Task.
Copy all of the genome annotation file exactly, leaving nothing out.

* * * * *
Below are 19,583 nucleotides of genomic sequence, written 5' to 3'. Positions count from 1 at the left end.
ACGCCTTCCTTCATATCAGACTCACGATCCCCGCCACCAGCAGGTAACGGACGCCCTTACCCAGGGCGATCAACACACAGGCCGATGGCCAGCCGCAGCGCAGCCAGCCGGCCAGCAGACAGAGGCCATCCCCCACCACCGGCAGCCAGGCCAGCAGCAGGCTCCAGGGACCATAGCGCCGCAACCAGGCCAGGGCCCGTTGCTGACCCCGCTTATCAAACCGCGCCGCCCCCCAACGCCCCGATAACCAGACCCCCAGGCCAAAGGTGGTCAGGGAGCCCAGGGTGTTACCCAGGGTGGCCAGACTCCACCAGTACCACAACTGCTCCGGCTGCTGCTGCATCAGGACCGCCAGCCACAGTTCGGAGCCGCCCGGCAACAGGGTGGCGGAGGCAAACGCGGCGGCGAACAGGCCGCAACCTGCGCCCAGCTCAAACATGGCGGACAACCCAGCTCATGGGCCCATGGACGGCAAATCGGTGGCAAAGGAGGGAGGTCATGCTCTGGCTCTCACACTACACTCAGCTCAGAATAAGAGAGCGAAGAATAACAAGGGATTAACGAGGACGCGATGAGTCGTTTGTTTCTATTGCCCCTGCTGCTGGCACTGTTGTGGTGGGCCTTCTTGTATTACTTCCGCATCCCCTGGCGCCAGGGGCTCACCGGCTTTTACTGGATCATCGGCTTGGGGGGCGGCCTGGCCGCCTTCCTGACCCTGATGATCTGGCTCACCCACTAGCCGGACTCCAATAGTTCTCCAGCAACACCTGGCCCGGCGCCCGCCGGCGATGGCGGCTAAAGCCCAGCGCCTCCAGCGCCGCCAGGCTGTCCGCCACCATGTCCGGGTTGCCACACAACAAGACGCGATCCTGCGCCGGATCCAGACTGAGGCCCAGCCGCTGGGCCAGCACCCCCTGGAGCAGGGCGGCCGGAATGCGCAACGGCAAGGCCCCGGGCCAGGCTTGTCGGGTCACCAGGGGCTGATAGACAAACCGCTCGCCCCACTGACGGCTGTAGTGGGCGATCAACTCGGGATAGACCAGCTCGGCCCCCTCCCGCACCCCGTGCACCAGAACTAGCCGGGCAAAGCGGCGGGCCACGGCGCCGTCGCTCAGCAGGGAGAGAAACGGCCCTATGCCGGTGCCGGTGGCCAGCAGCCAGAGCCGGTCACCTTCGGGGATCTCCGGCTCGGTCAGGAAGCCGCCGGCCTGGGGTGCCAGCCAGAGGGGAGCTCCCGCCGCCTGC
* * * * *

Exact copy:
Below are 19,583 nucleotides of genomic sequence, written 5' to 3'. Positions count from 1 at the left end.
ACGCCTTCCTTCATATCAGACTCACGATCCCCGCCACCAGCAGGTAACGGACGCCCTTACCCAGGGCGATCAACACACAGGCCGATGGCCAGCCGCAGCGCAGCCAGCCGGCCAGCAGACAGAGGCCATCCCCCACCACCGGCAGCCAGGCCAGCAGCAGGCTCCAGGGACCATAGCGCCGCAACCAGGCCAGGGCCCGTTGCTGACCCCGCTTATCAAACCGCGCCGCCCCCCAACGCCCCGATAACCAGACCCCCAGGCCAAAGGTGGTCAGGGAGCCCAGGGTGTTACCCAGGGTGGCCAGACTCCACCAGTACCACAACTGCTCCGGCTGCTGCTGCATCAGGACCGCCAGCCACAGTTCGGAGCCGCCCGGCAACAGGGTGGCGGAGGCAAACGCGGCGGCGAACAGGCCGCAACCTGCGCCCAGCTCAAACATGGCGGACAACCCAGCTCATGGGCCCATGGACGGCAAATCGGTGGCAAAGGAGGGAGGTCATGCTCTGGCTCTCACACTACACTCAGCTCAGAATAAGAGAGCGAAGAATAACAAGGGATTAACGAGGACGCGATGAGTCGTTTGTTTCTATTGCCCCTGCTGCTGGCACTGTTGTGGTGGGCCTTCTTGTATTACTTCCGCATCCCCTGGCGCCAGGGGCTCACCGGCTTTTACTGGATCATCGGCTTGGGGGGCGGCCTGGCCGCCTTCCTGACCCTGATGATCTGGCTCACCCACTAGCCGGACTCCAATAGTTCTCCAGCAACACCTGGCCCGGCGCCCGCCGGCGATGGCGGCTAAAGCCCAGCGCCTCCAGCGCCGCCAGGCTGTCCGCCACCATGTCCGGGTTGCCACACAACAAGACGCGATCCTGCGCCGGATCCAGACTGAGGCCCAGCCGCTGGGCCAGCACCCCCTGGAGCAGGGCGGCCGGAATGCGCAACGGCAAGGCCCCGGGCCAGGCTTGTCGGGTCACCAGGGGCTGATAGACAAACCGCTCGCCCCACTGACGGCTGTAGTGGGCGATCAACTCGGGATAGACCAGCTCGGCCCCCTCCCGCACCCCGTGCACCAGAACTAGCCGGGCAAAGCGGCGGGCCACGGCGCCGTCGCTCAGCAGGGAGAGAAACGGCCCTATGCCGGTGCCGGTGGCCAGCAGCCAGAGCCGGTCACCTTCGGGGATCTCCGGCTCGGTCAGGAAGCCGCCGGCCTGGGGTGCCAGCCAGAGGGGAGCTCCCGCCGCCTGC